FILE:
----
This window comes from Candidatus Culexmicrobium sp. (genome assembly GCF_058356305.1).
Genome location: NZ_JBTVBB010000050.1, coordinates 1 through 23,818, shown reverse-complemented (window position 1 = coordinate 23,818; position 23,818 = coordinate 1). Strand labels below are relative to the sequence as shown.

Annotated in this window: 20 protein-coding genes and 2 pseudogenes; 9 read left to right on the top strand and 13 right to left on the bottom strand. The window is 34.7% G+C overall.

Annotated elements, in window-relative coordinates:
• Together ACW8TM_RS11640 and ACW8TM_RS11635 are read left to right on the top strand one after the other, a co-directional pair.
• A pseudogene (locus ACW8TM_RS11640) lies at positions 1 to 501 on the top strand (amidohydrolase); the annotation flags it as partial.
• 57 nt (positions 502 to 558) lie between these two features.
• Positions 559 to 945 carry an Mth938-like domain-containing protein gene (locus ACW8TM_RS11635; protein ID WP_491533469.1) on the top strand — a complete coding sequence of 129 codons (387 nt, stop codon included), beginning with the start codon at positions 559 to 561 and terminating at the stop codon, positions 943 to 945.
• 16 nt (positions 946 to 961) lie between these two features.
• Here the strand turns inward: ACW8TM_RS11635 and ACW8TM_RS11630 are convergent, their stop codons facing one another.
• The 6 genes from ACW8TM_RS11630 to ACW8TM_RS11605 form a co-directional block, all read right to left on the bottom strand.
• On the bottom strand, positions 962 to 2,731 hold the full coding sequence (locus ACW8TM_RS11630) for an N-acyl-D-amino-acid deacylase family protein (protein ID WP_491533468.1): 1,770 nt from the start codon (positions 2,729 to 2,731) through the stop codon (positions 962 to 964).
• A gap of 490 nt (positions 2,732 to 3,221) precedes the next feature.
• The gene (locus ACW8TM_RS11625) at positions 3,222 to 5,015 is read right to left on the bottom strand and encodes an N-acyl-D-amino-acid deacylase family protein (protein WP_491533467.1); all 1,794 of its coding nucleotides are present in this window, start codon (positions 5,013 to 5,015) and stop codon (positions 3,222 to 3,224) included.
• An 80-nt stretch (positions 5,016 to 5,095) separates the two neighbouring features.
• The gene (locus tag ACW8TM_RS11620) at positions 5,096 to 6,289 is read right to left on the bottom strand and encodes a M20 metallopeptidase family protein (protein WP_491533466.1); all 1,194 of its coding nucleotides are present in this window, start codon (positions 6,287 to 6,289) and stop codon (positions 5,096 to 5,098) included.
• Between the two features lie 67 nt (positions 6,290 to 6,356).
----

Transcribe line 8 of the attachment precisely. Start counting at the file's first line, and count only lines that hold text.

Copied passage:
• Positions 559 to 945 carry an Mth938-like domain-containing protein gene (locus ACW8TM_RS11635; protein ID WP_491533469.1) on the top strand — a complete coding sequence of 129 codons (387 nt, stop codon included), beginning with the start codon at positions 559 to 561 and terminating at the stop codon, positions 943 to 945.